Well, everything was shot on film and the tests were in the form of Polaroids to assess light, composition and color. Today, editing is done on screen and images can be consumed instantly via social media. In the 1990s, magazines were like fashion bibles, with every cover and page carefully dissected. Budgets were much bigger and a location shoot could literally last over a week, so many friendships were formed on these trips.
What was it like working with iconic German fashion photographer Helmut Newton?
Newton exuded confidence, so it felt very safe and comfortable, and he was a perfectionist. Each photo may take longer than maybe other photographers because every detail has been meticulously thought out, yet he allowed his mind to shine in spontaneous improvisations. He had great taste, was well acquainted with fashion, art and so many subjects and was always very informed in his opinions.
Looking at those old fashion photos today, what do you see?
I don’t like nostalgia because it can keep you from moving forward. I would like to be my best at every age and that also means taking risks. Captivate! is my first foray into curation and I really enjoyed the challenge of creating this exhibition with the brilliant team at Kunstpalast. I also work with two artisan heritage brands in Portugal, Vista Alegre and Bordallo Pinheiro, on ceramics and glassware and that has also been rewarding. In the fashion world, I recently collaborated with the amazing brand Réalisation Par, which I discovered through my daughter Clémentine, and I continue to work as an executive producer on films directed by my husband.
For years you’ve worked with female fashion photographers, which hasn’t always been the norm. How was it ?
Fashion photographers Ellen Von Unwerth and Corinne Day were former models. They had a real understanding of the language of fashion and the modeling profession; this feeling of complicity with the model gives a feeling of nuance and knowledge. Corine’s work has influenced a new generation. She had a knack for capturing flippant gestures, awkward poses in her stripped-down photography that rebelled against artifice and hypersexualized clichés of the “male gaze.”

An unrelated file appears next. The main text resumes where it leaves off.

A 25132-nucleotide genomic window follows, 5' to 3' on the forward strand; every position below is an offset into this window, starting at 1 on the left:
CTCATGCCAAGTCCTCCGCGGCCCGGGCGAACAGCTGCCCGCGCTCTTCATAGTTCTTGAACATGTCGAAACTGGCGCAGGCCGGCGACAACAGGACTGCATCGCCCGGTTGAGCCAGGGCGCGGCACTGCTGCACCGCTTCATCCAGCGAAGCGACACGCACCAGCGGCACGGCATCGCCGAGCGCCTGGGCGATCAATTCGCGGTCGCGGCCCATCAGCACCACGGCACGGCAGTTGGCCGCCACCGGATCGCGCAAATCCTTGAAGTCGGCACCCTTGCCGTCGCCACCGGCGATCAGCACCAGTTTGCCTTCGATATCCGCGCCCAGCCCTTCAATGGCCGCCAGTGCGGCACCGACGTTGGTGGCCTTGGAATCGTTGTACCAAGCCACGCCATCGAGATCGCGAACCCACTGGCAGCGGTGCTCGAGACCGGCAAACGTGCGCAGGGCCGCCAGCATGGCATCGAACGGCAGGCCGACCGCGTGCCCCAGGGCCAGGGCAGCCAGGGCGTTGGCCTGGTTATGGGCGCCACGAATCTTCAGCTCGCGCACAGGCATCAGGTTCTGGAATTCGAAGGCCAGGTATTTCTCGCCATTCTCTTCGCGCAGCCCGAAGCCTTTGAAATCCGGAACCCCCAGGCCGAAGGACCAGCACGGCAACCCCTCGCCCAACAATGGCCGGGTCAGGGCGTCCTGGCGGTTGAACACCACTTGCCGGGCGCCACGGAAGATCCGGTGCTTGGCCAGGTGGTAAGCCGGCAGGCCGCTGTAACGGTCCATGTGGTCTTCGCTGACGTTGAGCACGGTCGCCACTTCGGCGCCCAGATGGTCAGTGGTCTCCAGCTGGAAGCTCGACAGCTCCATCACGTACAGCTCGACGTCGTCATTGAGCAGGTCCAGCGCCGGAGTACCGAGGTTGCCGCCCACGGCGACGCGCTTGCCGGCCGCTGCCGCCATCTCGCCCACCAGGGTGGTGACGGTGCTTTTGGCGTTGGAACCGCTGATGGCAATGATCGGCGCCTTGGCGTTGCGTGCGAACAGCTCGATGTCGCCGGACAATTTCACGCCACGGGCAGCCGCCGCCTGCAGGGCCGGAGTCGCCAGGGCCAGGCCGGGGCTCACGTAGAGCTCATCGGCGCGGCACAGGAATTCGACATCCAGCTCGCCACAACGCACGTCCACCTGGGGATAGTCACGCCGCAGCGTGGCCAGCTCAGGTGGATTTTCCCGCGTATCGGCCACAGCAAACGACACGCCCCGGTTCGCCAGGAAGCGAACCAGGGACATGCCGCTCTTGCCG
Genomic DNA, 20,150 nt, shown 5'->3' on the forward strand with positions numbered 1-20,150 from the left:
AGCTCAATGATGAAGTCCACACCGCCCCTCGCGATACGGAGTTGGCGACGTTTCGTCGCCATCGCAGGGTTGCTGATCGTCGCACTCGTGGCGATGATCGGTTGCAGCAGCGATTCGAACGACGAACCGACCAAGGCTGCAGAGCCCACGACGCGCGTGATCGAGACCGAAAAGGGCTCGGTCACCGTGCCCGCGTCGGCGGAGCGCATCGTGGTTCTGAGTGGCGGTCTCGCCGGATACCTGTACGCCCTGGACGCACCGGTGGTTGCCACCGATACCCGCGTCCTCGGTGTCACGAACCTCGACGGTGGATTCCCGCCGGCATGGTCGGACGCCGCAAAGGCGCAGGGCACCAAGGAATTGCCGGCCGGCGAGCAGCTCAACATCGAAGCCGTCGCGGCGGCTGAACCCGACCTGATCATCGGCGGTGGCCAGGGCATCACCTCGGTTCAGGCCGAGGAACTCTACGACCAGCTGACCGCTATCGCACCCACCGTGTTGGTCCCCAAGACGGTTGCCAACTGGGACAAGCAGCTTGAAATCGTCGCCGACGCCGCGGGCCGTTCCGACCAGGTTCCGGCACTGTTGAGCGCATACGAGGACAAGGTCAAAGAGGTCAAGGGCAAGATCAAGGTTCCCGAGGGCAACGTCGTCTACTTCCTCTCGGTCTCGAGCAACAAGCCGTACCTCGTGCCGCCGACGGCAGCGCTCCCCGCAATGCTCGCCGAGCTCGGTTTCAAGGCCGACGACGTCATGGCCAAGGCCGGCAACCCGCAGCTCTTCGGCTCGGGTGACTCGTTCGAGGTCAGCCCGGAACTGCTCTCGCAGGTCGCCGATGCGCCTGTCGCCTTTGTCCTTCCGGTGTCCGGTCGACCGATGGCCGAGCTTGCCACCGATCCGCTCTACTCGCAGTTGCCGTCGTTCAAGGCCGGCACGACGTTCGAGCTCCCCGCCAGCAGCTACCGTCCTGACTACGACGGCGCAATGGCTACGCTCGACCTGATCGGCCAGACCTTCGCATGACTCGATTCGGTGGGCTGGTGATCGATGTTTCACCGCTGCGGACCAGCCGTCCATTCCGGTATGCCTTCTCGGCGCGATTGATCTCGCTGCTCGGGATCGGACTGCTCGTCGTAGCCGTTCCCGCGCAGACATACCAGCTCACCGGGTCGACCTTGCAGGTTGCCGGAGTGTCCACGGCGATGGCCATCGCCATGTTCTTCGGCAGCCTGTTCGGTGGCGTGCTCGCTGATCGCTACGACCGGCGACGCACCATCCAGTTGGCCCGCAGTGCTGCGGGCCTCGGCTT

What makes the female gaze in fashion photography so striking?
Ellen von Unwerth wrote an essay for the exhibition catalog, where she writes: “My photography is a kind of report, but it is an enriched report. It is dramatized. It’s overkill with the style and the setting, but I still like to create an image that’s real, something that doesn’t immediately feel staged, so it could be like a stolen or captured moment on film.
I can see a common thread of female photographers including Toni Frissell who captured the American girl outdoors for Vogue USA in the late 1930s and 1940s to Von Unwerth, Roxanne Lowit (I have included several of her behind-the-scenes photographs in Captivate!) and 20th century talents like Liz Collins, Cass Bird and Harley Weir.
What advice do you give to young fashion influencers today?
Treat everyone the way you would like to be treated and don’t be afraid to make mistakes; if you learn from them you will be fine
This article has been edited for length and clarity.